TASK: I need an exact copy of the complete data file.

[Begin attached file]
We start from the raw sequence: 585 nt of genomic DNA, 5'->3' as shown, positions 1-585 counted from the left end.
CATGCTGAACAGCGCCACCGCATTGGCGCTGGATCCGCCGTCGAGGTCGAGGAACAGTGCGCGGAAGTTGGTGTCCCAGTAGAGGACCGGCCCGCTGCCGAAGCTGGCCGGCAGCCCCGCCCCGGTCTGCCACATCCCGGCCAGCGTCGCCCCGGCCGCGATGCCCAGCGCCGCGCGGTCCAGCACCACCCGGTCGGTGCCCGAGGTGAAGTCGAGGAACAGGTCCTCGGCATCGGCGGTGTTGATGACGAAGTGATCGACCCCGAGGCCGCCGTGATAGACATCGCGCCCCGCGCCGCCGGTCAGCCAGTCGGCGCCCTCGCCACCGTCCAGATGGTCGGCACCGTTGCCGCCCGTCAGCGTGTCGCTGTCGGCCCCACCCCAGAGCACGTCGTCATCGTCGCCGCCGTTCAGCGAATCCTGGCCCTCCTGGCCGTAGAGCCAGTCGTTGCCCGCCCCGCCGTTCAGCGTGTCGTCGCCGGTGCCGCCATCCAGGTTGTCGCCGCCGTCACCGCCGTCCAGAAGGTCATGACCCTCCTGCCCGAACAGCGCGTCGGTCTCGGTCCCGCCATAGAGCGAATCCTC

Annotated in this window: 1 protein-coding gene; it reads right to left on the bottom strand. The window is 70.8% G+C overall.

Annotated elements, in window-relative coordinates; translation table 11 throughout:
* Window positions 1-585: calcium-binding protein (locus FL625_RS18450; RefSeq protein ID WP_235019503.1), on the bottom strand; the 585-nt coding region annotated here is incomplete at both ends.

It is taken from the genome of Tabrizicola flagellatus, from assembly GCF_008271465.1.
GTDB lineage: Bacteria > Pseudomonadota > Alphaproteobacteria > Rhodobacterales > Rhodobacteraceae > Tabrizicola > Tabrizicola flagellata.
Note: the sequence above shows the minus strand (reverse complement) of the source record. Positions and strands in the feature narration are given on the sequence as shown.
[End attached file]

We start from the raw sequence: 585 nt of genomic DNA, 5'->3' as shown, positions 1-585 counted from the left end.
CATGCTGAACAGCGCCACCGCATTGGCGCTGGATCCGCCGTCGAGGTCGAGGAACAGTGCGCGGAAGTTGGTGTCCCAGTAGAGGACCGGCCCGCTGCCGAAGCTGGCCGGCAGCCCCGCCCCGGTCTGCCACATCCCGGCCAGCGTCGCCCCGGCCGCGATGCCCAGCGCCGCGCGGTCCAGCACCACCCGGTCGGTGCCCGAGGTGAAGTCGAGGAACAGGTCCTCGGCATCGGCGGTGTTGATGACGAAGTGATCGACCCCGAGGCCGCCGTGATAGACATCGCGCCCCGCGCCGCCGGTCAGCCAGTCGGCGCCCTCGCCACCGTCCAGATGGTCGGCACCGTTGCCGCCCGTCAGCGTGTCGCTGTCGGCCCCACCCCAGAGCACGTCGTCATCGTCGCCGCCGTTCAGCGAATCCTGGCCCTCCTGGCCGTAGAGCCAGTCGTTGCCCGCCCCGCCGTTCAGCGTGTCGTCGCCGGTGCCGCCATCCAGGTTGTCGCCGCCGTCACCGCCGTCCAGAAGGTCATGACCCTCCTGCCCGAACAGCGCGTCGGTCTCGGTCCCGCCATAGAGCGAATCCTC

Annotated in this window: 1 protein-coding gene; it reads right to left on the bottom strand. The window is 70.8% G+C overall.

Annotated elements, in window-relative coordinates; translation table 11 throughout:
* Window positions 1-585: calcium-binding protein (locus FL625_RS18450; RefSeq protein ID WP_235019503.1), on the bottom strand; the 585-nt coding region annotated here is incomplete at both ends.

It is taken from the genome of Tabrizicola flagellatus, from assembly GCF_008271465.1.
GTDB lineage: Bacteria > Pseudomonadota > Alphaproteobacteria > Rhodobacterales > Rhodobacteraceae > Tabrizicola > Tabrizicola flagellata.
Note: the sequence above shows the minus strand (reverse complement) of the source record. Positions and strands in the feature narration are given on the sequence as shown.